When the crypto space grows, fear of it seems to grow as well, and in the case of regulators in the Netherlands, fear that people will use crypto for illicit purposes is a very real thing.
The Netherlands Is Taking Matters Into Its Own Hands
Dutch Ministers are submitting an age-old argument that cryptocurrencies can somehow be used for money laundering purposes. In truth, this is a relatively out-of-date argument to pose, but one that still holds occasional roots. Recently, Live Bitcoin News reported that the company Bestmixer.io was shut down due to implications that it was mixing illicit forms of crypto with “honest coins,” thereby washing the dirty money clean in what can be considered a classic example of money laundering.
Following this news, it appears the Netherlands is worried similar cases will occur. Legislators have now sent a letter to the country’s parliament asking that they be allowed to monitor and regulate cryptocurrencies as a means of tackling and stopping money laundering within the nation’s borders before it becomes an even bigger problem.
The five-page letter suggests that regulators want to be the leaders in Europe when it comes to monitoring crypto and ensuring it’s used safely and correctly. The document reads:
Crime cannot pay. Not in the Netherlands, not in Europe, and not globally. This makes it possible for criminals to stay out of the reach of the government and to enjoy those proceeds undisturbed. These illegal proceeds can also be used to finance the same or new criminal activities… Criminals who use the financial system to disguise their criminal proceeds seriously compromise the integrity and security of the financial system. Money laundering is an immense and complex problem and it is therefore very important that we combat money laundering in a joint and effective way.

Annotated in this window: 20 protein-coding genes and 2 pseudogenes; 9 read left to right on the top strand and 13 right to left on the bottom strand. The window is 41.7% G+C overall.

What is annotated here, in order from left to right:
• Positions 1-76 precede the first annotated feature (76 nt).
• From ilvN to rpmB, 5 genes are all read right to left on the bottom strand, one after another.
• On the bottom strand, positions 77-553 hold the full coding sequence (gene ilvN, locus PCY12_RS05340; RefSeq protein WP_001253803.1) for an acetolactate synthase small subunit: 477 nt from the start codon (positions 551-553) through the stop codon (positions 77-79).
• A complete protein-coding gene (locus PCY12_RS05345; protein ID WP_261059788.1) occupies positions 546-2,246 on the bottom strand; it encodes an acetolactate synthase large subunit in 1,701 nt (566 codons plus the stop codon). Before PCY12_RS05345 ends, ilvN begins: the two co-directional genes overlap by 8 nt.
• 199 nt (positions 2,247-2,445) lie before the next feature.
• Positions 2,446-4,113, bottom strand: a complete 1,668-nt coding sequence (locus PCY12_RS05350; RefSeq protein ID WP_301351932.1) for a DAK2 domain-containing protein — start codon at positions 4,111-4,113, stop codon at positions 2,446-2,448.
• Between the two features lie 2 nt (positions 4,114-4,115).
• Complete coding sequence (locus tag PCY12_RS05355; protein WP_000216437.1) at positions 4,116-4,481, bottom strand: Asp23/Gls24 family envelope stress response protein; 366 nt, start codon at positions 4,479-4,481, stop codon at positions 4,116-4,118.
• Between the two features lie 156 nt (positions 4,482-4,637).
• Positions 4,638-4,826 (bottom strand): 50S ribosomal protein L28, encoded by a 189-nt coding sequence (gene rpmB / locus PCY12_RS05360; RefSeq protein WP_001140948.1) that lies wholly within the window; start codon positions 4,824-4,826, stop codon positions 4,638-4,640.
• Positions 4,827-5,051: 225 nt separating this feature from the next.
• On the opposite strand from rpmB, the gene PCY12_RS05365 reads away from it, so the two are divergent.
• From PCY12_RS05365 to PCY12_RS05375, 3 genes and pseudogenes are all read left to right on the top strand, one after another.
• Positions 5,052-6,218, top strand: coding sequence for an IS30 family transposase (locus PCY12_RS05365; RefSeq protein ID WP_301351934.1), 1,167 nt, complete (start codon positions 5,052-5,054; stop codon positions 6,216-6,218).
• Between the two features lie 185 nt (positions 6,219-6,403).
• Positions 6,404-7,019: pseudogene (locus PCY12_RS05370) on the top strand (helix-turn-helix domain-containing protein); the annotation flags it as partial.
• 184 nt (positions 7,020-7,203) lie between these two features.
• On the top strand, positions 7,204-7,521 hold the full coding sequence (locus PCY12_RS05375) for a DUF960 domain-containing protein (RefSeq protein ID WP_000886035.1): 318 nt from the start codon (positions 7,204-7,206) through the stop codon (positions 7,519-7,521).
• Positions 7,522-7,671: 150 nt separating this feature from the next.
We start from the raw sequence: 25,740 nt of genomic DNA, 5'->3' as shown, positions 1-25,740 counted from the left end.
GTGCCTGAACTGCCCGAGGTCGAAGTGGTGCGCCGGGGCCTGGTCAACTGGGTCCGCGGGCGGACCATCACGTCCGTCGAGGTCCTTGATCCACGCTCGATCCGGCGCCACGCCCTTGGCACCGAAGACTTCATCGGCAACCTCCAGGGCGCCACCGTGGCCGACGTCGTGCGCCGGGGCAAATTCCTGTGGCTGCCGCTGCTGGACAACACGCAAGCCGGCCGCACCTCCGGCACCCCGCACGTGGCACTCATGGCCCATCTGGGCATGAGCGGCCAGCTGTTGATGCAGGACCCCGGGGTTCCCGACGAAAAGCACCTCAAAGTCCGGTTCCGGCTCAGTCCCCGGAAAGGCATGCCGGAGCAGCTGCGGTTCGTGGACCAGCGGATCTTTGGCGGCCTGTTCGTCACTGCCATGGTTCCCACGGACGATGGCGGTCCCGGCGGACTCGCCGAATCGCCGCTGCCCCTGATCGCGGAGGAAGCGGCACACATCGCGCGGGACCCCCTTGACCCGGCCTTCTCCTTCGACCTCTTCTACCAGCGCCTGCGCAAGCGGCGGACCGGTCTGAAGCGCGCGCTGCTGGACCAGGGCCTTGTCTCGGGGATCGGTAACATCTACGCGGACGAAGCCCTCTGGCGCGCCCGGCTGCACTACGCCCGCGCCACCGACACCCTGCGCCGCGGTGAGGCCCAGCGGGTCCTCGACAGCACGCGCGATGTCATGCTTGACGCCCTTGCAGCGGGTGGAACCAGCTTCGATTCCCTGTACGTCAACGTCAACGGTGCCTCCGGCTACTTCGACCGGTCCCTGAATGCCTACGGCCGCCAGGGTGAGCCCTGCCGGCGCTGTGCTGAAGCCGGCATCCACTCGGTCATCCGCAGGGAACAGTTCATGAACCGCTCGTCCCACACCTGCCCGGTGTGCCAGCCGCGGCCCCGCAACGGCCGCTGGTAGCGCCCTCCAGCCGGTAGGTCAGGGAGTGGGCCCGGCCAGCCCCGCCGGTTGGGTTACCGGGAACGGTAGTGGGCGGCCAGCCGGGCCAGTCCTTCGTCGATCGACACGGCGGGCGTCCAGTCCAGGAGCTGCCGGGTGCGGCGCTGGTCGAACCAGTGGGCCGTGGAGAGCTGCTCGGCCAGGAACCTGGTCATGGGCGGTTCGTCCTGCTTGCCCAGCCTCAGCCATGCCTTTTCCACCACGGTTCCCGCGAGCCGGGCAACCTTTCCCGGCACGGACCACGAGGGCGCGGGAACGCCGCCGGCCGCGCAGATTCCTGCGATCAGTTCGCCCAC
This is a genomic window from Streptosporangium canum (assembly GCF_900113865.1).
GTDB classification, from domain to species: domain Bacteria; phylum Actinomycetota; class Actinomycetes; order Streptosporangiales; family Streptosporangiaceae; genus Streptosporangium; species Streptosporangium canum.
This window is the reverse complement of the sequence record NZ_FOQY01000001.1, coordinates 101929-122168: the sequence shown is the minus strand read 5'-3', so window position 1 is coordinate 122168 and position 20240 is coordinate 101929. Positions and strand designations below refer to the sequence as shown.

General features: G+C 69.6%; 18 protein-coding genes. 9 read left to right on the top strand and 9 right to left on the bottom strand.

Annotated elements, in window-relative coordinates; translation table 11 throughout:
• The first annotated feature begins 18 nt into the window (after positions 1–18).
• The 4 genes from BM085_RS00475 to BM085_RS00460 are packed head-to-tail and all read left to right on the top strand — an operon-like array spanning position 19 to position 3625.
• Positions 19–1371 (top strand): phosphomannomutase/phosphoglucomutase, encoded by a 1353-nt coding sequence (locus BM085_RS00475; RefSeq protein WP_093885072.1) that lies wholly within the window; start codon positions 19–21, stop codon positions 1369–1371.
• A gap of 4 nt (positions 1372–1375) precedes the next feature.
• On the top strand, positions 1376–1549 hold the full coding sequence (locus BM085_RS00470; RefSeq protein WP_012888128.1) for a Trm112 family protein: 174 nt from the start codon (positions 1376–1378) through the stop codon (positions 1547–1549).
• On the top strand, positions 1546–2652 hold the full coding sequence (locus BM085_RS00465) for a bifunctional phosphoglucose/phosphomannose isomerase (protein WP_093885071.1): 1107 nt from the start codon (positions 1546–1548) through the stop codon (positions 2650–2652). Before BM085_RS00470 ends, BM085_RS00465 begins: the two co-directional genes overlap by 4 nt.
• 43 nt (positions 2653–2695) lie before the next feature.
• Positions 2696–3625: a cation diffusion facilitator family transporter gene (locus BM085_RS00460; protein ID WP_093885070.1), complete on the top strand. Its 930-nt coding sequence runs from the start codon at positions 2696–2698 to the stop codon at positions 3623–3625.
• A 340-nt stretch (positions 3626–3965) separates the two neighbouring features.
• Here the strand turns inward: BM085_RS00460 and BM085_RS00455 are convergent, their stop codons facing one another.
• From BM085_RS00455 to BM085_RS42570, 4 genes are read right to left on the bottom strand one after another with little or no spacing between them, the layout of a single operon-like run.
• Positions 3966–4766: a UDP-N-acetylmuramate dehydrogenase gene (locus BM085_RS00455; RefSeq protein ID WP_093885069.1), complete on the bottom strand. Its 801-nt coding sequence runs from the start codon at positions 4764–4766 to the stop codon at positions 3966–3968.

The letter also suggests several methods of monitoring crypto, one of which involves examining all wallet holders and exchanges within the country. In addition, regulators are also seeking to limit initial coin offerings (ICOs), which have earned something of a strained reputation since they first emerged as popular methods of fundraising a few years back.
ICOs Have Lost Some of Their Steam
ICOs have become very common amongst startups – predominantly technology startups – seeking to garner capital for their operations. Typically, they work when a company offers an investors access to a new crypto coin in exchange for funds. This coin will provide users with a path to the company’s services and products.
Unfortunately, many of these companies disappear within months of hosting their ICOs, usually because they are fraudulent or phony, or because the funds they receive are not strong enough to stay in business. Investors are typically gypped in the end, stuck with a coin they can’t use, lighter pockets and bruised egos.
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